The AAPS Journal

, Volume 8, Issue 4, pp E743–E755 | Cite as

Metabolism of GTI-2040, a phosphorothioate oligonucleotide antisense, using ion-pair reversed phase high performance liquid chromatography (HPLC) coupled with electrospray ion-trap mass spectrometry

  • Xiaohui Wei
  • Guowei Dai
  • Zhongfa Liu
  • Hao Cheng
  • Zhiliang Xie
  • Guido Marcucci
  • Kenneth K. Chan


GTI-2040 is a 20-mer phosphorothioate oligonucleotide, which is complementary to the messenger ribonucleic acid (mRNA) of the R2 subunit of ribonucleotide reductase. This study characterized both the in vivo and in vitro metabolism of GTI-2040. A highly specific ion-pair reversed-phase electrospray ionization (IP-RP-ESI) liquid chromatographymass spectrometry (LC-MS) method was used for the identification of GTI-2040 and metabolites from a variety of biological samples including exonuclease enzyme solutions, plasma, urine, mouse liver/kidney homogenates, and human liver microsomes. Progressively chain-shortened metabolites trucated from the 3′ terminal of GTI-2040 were detected in all of the evaluated biological samples. GTI-2040 was found to be a good substrate for 3′ but not 5′ exonuclease. While the pattern of n-1 chain-shortened 3′-exonucleolytic degradation was similar in the mouse liver and kidney homogenates, the latter was found to contain a larger number of shortenmers, the kidneys appeared to possess higher enzymatic reactivity toward GTI-2040. Thus, metabolism of GTI-2040 was found to occur in a variety of biological samples, mainly mediated by the 3′ exonuclease.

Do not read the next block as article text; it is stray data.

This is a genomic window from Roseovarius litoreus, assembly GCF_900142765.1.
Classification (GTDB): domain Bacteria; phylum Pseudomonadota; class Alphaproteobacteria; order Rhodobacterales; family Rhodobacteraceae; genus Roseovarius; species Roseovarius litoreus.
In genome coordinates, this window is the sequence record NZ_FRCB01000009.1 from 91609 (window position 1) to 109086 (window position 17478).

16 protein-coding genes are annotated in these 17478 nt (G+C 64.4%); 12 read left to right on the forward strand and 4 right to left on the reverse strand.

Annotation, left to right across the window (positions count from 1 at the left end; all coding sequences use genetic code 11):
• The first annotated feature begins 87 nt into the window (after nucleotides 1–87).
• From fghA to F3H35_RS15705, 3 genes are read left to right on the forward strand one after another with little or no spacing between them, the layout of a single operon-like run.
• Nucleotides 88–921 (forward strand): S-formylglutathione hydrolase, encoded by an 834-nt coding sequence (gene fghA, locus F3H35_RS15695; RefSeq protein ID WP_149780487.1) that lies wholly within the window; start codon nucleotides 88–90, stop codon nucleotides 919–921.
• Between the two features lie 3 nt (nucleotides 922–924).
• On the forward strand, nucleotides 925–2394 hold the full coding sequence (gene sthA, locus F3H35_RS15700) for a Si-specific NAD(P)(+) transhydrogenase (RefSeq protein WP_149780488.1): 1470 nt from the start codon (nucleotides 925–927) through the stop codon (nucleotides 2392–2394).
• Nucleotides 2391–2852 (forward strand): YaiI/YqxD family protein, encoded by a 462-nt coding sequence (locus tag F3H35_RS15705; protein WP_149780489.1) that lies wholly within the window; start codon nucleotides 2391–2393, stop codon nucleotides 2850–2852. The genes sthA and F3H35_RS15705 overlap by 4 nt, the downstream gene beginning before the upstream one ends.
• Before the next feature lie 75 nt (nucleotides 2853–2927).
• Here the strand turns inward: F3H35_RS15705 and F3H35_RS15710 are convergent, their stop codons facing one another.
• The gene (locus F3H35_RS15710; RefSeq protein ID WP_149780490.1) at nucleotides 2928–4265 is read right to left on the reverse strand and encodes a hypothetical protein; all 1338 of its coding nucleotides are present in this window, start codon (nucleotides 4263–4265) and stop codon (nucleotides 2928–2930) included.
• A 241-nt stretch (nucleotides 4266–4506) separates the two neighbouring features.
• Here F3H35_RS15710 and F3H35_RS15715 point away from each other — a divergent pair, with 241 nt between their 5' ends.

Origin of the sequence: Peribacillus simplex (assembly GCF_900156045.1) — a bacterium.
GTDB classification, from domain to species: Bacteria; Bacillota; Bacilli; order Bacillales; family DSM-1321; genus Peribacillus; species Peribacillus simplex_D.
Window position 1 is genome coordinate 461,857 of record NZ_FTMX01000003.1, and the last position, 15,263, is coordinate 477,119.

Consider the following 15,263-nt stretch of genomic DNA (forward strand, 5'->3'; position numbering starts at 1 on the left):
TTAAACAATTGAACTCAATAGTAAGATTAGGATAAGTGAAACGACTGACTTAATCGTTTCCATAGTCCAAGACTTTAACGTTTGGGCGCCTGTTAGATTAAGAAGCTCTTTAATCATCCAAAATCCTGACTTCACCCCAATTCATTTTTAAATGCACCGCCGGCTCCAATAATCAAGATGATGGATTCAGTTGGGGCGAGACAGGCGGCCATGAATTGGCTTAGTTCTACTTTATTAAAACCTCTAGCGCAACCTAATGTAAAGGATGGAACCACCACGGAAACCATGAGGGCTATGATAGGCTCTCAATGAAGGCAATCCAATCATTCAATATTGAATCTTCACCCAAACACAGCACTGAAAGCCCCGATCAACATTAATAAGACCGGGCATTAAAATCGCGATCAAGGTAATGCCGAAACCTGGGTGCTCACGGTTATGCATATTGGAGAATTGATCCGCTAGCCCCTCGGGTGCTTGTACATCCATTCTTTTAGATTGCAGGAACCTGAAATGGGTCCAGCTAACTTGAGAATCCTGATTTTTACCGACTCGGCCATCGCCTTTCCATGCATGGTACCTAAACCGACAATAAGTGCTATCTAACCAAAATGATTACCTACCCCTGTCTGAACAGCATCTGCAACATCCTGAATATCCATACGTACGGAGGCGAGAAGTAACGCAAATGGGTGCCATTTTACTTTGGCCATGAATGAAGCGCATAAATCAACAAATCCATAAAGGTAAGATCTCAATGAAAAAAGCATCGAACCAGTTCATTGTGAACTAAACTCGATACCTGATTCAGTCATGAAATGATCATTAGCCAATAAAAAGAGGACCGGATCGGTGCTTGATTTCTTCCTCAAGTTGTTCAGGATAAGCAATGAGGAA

Metabolism phosphorothioate oligonucleotides GTI-2040 liquid chromatography/mass spectrometry 


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Copyright information

© American Association of Pharmaceutical Scientists 2006

Authors and Affiliations

  • Xiaohui Wei
    • 1
  • Guowei Dai
    • 2
  • Zhongfa Liu
    • 1
  • Hao Cheng
    • 1
  • Zhiliang Xie
    • 1
  • Guido Marcucci
    • 3
    • 4
    • 5
  • Kenneth K. Chan
    • 1
    • 3
  1. 1.Division of Pharmaceutics, College of PharmacyThe Ohio State UniversityColumbus
  2. 2.Pharmaceutical Research InstituteBristol-Myers-Squibb CoPrinceton
  3. 3.The Comprehensive Cancer CenterThe Ohio State UniversityColumbus
  4. 4.Division of Hematology-Oncology, College of MedicineThe Ohio State UniversityColumbus
  5. 5.Room 308 OSU CCCThe Ohio State UniversityColumbus

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